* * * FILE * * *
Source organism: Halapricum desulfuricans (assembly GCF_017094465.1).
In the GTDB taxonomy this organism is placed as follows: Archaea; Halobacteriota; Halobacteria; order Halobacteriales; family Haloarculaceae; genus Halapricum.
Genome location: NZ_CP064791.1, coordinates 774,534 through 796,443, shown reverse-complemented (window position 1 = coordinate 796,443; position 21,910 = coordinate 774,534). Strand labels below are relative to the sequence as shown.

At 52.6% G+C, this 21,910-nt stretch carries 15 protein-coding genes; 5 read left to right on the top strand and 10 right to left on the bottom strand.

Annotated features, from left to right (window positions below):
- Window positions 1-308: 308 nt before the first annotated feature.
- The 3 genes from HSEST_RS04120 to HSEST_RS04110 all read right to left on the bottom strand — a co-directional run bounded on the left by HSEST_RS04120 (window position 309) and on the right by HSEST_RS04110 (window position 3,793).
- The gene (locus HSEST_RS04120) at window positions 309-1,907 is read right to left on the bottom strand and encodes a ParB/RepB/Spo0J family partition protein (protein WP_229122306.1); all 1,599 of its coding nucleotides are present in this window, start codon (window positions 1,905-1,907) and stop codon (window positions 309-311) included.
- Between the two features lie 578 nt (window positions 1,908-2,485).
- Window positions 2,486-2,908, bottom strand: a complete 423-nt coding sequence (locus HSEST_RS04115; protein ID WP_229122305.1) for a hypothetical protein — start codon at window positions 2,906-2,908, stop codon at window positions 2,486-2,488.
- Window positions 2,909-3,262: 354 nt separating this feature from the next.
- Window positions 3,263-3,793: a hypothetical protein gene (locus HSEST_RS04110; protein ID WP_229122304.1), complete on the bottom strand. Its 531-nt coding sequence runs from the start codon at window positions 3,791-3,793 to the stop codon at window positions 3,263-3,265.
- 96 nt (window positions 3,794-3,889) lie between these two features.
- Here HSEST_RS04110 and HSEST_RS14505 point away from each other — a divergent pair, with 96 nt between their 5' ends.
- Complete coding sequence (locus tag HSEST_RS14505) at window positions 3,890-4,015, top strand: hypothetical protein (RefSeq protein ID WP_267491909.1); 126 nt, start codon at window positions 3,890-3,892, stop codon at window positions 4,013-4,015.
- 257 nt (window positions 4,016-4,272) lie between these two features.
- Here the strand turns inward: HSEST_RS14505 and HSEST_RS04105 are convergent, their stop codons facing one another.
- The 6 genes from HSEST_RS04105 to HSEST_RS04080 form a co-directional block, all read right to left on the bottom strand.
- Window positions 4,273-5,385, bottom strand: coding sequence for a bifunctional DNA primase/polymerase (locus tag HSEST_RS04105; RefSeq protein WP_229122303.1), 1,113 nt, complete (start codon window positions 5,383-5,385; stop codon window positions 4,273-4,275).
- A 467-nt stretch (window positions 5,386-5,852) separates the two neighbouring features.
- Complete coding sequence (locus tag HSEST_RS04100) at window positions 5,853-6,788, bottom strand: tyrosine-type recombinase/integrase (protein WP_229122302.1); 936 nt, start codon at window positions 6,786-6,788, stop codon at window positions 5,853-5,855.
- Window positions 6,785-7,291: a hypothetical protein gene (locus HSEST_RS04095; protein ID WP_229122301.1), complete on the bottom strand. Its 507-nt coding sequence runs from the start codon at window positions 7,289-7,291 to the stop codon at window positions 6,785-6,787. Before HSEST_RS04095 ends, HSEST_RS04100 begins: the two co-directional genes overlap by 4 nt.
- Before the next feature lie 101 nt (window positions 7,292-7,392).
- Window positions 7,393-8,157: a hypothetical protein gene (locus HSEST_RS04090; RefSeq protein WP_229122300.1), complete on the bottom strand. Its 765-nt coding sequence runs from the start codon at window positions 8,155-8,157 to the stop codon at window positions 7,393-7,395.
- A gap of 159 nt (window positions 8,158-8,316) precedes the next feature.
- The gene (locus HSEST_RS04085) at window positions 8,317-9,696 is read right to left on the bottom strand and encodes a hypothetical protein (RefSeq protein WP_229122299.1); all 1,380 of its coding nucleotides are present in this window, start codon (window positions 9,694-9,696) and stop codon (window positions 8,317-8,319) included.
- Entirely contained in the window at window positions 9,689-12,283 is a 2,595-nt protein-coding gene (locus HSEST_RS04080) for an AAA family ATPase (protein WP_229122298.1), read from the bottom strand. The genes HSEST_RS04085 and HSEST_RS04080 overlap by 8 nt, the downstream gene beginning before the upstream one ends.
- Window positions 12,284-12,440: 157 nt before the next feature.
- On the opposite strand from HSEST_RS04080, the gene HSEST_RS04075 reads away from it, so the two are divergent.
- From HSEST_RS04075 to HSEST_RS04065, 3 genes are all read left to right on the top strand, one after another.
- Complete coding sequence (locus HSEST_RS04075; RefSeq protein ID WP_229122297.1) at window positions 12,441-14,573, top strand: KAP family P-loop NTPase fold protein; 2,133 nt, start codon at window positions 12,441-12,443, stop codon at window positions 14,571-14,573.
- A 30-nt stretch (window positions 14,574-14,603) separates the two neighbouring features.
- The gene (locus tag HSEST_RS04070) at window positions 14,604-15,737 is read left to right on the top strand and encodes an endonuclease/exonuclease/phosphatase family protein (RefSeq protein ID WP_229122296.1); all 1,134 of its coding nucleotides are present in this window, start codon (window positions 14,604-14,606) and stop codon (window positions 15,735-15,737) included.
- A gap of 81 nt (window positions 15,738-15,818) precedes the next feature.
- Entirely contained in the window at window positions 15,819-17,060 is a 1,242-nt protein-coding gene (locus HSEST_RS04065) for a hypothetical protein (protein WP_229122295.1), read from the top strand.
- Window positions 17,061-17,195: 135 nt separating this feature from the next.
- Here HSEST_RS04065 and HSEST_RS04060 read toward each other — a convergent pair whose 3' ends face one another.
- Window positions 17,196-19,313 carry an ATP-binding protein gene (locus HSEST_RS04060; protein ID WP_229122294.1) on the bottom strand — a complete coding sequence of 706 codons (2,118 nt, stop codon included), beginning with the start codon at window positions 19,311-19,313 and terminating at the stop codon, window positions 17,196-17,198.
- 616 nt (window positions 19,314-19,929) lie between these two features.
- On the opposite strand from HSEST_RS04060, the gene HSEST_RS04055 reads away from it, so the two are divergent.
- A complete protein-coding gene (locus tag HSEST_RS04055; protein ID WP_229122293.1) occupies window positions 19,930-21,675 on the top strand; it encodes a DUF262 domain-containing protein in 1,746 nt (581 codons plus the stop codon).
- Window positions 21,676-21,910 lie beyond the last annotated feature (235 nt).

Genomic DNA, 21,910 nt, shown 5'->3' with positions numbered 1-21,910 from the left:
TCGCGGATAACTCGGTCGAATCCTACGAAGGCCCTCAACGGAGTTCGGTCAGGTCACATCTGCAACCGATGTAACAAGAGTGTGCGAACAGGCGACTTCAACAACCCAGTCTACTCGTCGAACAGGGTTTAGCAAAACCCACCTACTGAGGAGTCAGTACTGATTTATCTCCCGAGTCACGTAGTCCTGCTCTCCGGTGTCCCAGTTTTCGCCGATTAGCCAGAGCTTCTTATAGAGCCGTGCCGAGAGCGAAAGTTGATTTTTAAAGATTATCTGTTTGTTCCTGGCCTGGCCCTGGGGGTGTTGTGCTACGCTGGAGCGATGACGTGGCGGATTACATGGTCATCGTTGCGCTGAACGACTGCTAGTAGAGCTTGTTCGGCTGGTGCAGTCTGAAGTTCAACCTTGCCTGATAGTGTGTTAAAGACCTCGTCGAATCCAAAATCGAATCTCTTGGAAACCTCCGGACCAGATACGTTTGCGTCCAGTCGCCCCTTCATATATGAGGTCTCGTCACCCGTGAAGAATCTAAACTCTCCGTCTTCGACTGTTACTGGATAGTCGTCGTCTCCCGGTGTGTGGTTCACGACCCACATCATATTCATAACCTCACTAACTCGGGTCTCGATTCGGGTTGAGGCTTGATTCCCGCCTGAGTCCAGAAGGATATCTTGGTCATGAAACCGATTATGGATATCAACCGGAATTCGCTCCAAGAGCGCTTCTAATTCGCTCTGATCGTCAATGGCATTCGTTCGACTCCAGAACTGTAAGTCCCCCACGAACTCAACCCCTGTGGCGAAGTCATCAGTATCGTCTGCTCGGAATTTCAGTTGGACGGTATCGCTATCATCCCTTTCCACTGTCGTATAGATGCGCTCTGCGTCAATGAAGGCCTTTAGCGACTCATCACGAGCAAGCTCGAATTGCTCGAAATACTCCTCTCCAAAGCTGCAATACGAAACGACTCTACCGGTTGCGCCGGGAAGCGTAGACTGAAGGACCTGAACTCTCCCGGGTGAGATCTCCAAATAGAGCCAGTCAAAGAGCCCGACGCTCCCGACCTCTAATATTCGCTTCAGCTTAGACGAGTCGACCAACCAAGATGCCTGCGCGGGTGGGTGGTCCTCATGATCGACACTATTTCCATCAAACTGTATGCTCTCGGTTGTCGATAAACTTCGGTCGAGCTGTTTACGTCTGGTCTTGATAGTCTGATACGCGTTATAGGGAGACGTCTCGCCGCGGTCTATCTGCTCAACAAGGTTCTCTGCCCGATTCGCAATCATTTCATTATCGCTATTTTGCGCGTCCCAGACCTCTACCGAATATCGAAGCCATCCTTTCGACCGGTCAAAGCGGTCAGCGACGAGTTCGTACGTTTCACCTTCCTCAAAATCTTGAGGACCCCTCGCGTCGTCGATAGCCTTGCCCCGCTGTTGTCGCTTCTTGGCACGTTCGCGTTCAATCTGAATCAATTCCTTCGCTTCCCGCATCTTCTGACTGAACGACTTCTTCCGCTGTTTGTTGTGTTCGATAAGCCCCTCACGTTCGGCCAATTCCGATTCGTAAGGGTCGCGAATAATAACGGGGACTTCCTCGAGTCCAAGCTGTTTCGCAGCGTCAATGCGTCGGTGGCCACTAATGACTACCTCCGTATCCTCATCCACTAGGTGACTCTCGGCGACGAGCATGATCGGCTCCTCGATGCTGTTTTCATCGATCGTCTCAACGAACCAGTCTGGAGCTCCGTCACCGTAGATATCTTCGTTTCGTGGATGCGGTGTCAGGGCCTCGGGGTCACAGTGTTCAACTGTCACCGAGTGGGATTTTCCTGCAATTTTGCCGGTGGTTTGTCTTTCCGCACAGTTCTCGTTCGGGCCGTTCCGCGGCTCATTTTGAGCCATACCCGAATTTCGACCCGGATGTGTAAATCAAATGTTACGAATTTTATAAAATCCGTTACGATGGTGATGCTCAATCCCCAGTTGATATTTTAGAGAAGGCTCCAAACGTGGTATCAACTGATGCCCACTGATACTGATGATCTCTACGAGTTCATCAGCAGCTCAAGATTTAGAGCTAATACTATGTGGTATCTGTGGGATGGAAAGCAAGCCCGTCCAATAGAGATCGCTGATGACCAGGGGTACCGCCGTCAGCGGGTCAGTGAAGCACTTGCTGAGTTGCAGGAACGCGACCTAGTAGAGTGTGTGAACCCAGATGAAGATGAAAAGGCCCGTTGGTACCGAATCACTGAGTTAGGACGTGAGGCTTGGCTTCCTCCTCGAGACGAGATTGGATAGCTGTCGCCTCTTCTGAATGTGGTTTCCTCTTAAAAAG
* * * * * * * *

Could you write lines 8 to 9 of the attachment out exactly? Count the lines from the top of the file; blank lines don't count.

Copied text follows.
- The gene (locus HSEST_RS04120) at window positions 309-1,907 is read right to left on the bottom strand and encodes a ParB/RepB/Spo0J family partition protein (protein WP_229122306.1); all 1,599 of its coding nucleotides are present in this window, start codon (window positions 1,905-1,907) and stop codon (window positions 309-311) included.
- Between the two features lie 578 nt (window positions 1,908-2,485).